England 1-1 Spain
England held the two-time champions in Grindavik as Spain were forced to come from behind for a point in the Group A opener.
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• All-square in Group A opener, repeat of 2013/14 semi-final
• England start slowly but Zoe Cross makes second-half breakthrough
• Lucía García levels on 54 minutes, with no further goals forthcoming
• Germany v Spain and Iceland v England on Thursday
England and Spain played out a 1-1 draw in southern Iceland to raise the curtain on Group A of the UEFA European Under-17 Championship.
Zoe Cross made sure there would be no repeat of last season's 3-0 semi-final defeat by the Iberian side, firing England ahead on 51 minutes. Yet Spain – their defence breached for the first time this term – underlined their quality, and powers of recovery, with a fine equaliser from Lucía García.
The initial threat in Grindavik came from the two-time champions, with Mayumi Pacheco taking evasive action as Spain's little winger Natalia Montilla threatened to pounce. Another of Spain's sylph-like starlets, captain and No10 Maite Oroz, flitted menacingly between the lines as Pedro López's team settled to the task. The first opportunity duly fell to the Spaniards. García released Carmen Menayo whose first-time attempt was blocked by Alexandra Maciver. The same pair combined again, this time García's effort being deflected over.
England, who had equalled their best placing of fourth in this competition as hosts in 2013/14, were losing a few too many individual duels and Maciver came to the rescue once more from Aitana Bonmati. With qualifying top scorer Georgia Stanway on U16 duty, John Griffiths's team had begun brightly only to retreat into their shells. Spanish mobility was eclipsing English physicality, though Georgia Allen led a raid into the opposition area early in the second period.
That insurgence prompted another as Pacheco slipped in skipper Chloe Kelly to cut the ball back for Allen whose shot was touched over by Amaia Peña. The ensuing corner, from Kelly, almost went straight into the goal; the next resulted in Cross scooping England in front via a deflection. Spain's beautifully crafted reply came within three minutes, however. Oroz played in Patricia Guijarro and her cross from the byline elicited the close-range finish it deserved from García.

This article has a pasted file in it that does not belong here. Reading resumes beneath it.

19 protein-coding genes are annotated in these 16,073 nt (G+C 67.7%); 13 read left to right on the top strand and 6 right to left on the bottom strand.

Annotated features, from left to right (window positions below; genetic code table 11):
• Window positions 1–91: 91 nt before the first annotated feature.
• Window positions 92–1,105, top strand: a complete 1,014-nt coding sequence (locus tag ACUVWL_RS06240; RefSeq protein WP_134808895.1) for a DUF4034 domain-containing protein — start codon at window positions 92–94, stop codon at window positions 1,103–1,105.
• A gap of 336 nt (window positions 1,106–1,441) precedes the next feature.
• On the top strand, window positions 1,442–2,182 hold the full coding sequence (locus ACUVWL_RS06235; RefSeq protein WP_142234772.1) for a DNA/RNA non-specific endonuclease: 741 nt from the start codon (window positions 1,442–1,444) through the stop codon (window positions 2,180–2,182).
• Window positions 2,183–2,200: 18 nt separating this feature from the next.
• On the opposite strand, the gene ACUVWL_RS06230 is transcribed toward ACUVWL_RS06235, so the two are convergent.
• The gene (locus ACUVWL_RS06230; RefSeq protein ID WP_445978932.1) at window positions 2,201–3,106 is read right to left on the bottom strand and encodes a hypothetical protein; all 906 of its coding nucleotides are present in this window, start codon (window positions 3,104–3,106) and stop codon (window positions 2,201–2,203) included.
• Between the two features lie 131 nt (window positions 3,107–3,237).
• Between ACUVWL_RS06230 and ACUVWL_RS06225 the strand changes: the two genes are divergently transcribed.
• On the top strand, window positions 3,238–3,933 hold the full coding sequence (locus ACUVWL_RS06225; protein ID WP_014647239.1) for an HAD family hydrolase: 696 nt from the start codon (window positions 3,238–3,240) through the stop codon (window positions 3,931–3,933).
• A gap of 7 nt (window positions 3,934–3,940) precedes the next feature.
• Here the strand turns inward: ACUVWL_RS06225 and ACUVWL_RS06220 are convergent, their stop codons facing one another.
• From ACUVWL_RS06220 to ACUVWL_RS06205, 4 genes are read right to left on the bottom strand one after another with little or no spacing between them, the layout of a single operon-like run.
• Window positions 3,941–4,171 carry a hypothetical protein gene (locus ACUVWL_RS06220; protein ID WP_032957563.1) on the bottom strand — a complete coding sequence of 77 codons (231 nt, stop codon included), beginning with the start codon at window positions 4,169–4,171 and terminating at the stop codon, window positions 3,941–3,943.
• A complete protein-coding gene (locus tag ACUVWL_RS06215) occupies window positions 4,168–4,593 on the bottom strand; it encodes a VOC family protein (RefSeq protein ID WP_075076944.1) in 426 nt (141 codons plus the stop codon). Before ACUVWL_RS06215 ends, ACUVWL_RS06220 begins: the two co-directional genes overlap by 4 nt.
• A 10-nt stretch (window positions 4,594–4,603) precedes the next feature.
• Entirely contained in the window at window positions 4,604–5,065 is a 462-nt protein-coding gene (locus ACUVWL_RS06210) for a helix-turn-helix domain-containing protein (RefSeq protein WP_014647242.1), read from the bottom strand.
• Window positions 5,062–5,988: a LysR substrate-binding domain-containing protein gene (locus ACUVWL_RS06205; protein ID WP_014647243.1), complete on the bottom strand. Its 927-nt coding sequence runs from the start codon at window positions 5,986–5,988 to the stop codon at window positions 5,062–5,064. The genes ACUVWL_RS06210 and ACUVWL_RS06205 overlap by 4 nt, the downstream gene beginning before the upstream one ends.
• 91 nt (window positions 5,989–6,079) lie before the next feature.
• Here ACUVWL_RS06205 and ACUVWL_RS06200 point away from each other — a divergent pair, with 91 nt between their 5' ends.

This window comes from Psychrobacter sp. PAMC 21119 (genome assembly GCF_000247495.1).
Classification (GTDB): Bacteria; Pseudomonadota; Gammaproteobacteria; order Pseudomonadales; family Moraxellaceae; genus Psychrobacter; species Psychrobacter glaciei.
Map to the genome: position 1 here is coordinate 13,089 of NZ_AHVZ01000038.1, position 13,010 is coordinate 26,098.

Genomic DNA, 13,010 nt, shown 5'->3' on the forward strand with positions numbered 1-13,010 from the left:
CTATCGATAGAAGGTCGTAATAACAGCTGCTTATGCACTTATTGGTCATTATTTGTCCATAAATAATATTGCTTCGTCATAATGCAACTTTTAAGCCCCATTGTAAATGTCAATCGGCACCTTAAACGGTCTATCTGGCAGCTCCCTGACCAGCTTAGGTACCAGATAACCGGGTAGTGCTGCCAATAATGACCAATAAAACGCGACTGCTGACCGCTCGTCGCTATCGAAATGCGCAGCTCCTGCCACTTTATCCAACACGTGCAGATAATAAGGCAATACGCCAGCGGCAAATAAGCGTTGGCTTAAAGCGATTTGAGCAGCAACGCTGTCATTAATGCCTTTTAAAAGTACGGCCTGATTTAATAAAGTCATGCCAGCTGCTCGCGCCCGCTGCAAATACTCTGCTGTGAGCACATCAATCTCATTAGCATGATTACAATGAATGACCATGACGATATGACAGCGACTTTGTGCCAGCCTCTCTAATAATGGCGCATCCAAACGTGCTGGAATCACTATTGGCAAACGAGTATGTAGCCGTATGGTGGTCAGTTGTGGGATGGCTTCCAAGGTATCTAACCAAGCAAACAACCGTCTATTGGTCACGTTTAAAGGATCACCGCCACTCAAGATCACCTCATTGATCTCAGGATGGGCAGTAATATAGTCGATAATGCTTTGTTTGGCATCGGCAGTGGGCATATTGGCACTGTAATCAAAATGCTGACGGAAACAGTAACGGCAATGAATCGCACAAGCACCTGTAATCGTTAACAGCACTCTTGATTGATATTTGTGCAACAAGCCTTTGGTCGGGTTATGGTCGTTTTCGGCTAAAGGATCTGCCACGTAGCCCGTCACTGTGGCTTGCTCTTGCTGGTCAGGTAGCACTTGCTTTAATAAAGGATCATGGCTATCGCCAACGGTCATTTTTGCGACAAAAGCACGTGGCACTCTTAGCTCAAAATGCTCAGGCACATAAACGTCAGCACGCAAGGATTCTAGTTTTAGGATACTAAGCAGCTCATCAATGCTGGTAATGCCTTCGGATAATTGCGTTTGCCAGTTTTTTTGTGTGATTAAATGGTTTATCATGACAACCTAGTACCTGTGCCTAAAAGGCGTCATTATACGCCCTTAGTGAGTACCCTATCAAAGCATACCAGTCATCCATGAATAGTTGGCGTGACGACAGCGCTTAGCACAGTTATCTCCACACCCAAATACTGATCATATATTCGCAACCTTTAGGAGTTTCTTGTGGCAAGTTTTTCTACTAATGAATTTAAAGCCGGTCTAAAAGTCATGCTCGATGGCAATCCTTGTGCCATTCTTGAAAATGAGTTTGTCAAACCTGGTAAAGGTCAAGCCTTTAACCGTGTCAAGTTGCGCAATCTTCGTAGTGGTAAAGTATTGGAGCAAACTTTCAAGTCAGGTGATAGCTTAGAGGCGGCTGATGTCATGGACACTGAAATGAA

Chloe Peplow might have restored the English advantage, before Maciver tipped over García's powerful late header at the other end. A point, then, was the maximum yield for both countries, though there were plenty of positives for either side ahead of Thursday's second matchday.
John Griffiths, England
We had a game plan and the girls stuck to it and worked incredibly hard, though Spain made it really tough for us. They had more of the ball – we knew they would – but we tried whenever we regained the ball to keep possession in tight situations. We haven't had long to prepare for the group with these girls so they've done incredibly well. They were very, very nervous – some of our players would have been in the Under-16s if they'd been born three weeks later. But particularly in the second half they settled into the game well, got used to the conditions, and in tournament football it's particularly important not to lose your first game. They were very disciplined in what they executed so I'm very pleased. We haven't made many finals, so the more tournaments they get, the more experience they'll get and the less nervous too. The first game's out of the way, they've done well and now they need to settle and be themselves.
Pedro López, Spain
Overall, I'd say I'm satisfied because we controlled large parts of the game against a team who competed really well, were physically superior to us and always carried a threat whenever they got the ball off us. It's a good starting point because normally you'd expect to improve with every game in a tournament like this. We were excellent in attack and worked hard defensively too, and you've got to take into account the quality of opponent we were up against. They're a good side and they had chances, but we dominated in spells so I've got to be happy with the girls. The goal we scored is an example of the way we like to play, but England were very disciplined and kept it tight in the middle, denying us space with the two centre-backs and the No4 mopping up.